if offset > 25 {
        offset = 25
    var array = alphabet
    let slice = array[0.. < offset]
    array.removeRange(0.. < offset)
    return array

The last few lines of code are copying the range at the beginning of the array, hacking it off of the front, the pasting it to the back.

I feel like there should be a more efficient way of doing this, but it works for now, so huzzah.

One of the things I really wanted to do was figure out a way to use map(). So far I have not found a good reason to use it. I have seen clever code from people that is longer than mine but more functional. I really wanted to find a situation where mapping a function made sense. Generating an array of characters that are offset by a certain fixed amount from another array of characters fits this to a tee.

Before I can use map(), I need to set up the function that is going to be mapped to the array:

func encryptCharacter(input:Character, encryptedArray:[Character]) -> Character {
    if alphabet.contains(input) {
        let index = alphabet.indexOf(input)
        return encryptedArray[index!]
    } else {
        return input

One case I had to handle was if the character was not a letter. We’re dealing with spaces, commas, periods, etc… I do a check to make sure that the array contains the character being passed in. If it doesn’t, then it is one of the other characters we are returning directly.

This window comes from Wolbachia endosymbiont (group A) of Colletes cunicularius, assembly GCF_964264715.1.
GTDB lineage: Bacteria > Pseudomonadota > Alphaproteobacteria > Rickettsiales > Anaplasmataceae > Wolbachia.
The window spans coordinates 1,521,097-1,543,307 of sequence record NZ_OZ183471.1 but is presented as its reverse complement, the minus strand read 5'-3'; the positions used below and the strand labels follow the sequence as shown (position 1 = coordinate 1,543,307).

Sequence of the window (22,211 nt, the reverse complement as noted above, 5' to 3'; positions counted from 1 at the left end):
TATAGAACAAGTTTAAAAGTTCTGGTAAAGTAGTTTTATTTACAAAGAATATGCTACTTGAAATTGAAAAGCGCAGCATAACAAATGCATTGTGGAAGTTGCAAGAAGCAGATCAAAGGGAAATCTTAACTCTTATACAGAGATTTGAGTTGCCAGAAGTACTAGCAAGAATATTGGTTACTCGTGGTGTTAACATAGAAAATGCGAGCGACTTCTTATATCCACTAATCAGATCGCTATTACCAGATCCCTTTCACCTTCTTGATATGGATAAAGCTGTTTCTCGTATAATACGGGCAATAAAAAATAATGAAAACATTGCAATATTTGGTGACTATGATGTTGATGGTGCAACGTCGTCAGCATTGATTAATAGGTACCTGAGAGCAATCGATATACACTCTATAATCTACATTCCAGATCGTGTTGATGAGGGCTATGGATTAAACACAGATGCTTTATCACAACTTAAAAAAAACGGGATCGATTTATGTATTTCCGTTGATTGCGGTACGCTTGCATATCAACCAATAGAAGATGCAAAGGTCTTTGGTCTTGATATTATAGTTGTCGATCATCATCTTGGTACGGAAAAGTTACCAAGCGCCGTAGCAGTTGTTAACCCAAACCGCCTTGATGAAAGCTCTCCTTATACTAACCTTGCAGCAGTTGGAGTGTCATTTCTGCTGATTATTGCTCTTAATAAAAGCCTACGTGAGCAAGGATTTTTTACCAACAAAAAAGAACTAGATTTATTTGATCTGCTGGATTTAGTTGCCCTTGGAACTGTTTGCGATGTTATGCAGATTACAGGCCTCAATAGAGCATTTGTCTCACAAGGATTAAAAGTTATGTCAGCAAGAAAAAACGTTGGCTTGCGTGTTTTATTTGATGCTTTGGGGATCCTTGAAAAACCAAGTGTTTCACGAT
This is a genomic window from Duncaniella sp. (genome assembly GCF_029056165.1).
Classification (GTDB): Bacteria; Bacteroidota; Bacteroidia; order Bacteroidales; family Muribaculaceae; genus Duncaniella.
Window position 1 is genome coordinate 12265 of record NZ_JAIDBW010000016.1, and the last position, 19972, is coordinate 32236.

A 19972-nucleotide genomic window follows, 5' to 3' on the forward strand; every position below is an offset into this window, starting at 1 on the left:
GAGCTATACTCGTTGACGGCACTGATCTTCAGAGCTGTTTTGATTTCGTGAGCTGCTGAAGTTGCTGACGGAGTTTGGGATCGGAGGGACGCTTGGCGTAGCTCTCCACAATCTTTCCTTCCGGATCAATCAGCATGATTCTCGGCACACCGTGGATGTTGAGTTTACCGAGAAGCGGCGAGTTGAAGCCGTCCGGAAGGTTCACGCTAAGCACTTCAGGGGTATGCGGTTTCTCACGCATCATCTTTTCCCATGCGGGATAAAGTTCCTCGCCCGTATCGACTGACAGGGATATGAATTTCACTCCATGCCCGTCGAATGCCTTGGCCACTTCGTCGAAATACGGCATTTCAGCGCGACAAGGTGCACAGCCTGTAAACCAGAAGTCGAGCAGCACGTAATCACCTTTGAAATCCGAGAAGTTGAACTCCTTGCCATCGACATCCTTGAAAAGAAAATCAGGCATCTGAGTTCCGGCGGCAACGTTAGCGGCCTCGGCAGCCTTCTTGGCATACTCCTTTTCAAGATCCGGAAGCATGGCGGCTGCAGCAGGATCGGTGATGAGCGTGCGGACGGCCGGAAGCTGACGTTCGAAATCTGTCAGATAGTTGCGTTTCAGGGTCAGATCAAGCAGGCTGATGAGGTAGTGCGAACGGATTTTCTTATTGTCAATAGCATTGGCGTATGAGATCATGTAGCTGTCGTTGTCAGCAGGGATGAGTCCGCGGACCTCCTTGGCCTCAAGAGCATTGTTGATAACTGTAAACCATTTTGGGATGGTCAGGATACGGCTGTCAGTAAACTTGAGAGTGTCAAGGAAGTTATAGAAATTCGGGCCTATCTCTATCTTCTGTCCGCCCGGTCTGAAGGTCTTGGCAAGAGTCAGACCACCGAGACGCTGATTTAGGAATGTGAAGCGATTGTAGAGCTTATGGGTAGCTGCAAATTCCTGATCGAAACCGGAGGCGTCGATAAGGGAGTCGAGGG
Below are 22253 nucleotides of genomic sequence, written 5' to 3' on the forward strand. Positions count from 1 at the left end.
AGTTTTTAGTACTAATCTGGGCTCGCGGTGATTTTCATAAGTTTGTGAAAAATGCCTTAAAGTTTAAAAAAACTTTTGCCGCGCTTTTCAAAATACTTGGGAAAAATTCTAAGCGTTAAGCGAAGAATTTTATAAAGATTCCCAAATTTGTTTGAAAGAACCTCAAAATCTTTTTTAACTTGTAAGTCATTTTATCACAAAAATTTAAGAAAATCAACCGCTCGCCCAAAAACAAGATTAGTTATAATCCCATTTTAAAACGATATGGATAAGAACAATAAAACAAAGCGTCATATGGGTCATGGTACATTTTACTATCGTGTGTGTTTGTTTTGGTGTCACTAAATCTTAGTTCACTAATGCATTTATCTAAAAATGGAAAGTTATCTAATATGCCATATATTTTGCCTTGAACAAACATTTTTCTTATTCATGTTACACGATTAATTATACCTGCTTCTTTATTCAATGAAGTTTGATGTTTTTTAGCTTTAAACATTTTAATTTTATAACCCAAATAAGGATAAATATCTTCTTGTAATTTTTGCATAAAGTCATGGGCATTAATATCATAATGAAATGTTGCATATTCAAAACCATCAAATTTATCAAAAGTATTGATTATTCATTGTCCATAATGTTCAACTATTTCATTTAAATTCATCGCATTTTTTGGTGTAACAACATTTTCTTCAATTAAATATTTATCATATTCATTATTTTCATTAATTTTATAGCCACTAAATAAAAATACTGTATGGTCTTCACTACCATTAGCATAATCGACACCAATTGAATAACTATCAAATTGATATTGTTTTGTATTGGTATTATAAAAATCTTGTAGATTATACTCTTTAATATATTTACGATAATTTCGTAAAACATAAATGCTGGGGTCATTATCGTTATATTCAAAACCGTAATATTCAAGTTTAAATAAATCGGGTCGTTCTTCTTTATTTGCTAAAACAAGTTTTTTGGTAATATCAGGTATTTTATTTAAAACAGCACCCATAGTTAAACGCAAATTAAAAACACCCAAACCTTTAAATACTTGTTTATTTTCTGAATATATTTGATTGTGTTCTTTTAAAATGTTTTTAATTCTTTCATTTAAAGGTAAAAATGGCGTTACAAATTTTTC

Now that we have our processing function, and all of our other functions, for that matter, it’s time to pull it all together:

func encryptedString(stringToEncrypt:String) -> String {
    let lowercaseStringToEncrypt = stringToEncrypt.lowercaseString
    let offset = randomNumber()
    let encryptionArray = encryptArray(offset)
    let array = [Character](lowercaseStringToEncrypt.characters)
    let encryptedArray ={encryptCharacter($0, encryptedArray: encryptionArray)})
    let encryptedString = String(encryptedArray)
    return "(encryptedString)
 The offset was (offset).
 (alphabet[0]) = (encryptionArray[0])"

This isn't working quite right...

This isn't working quite right...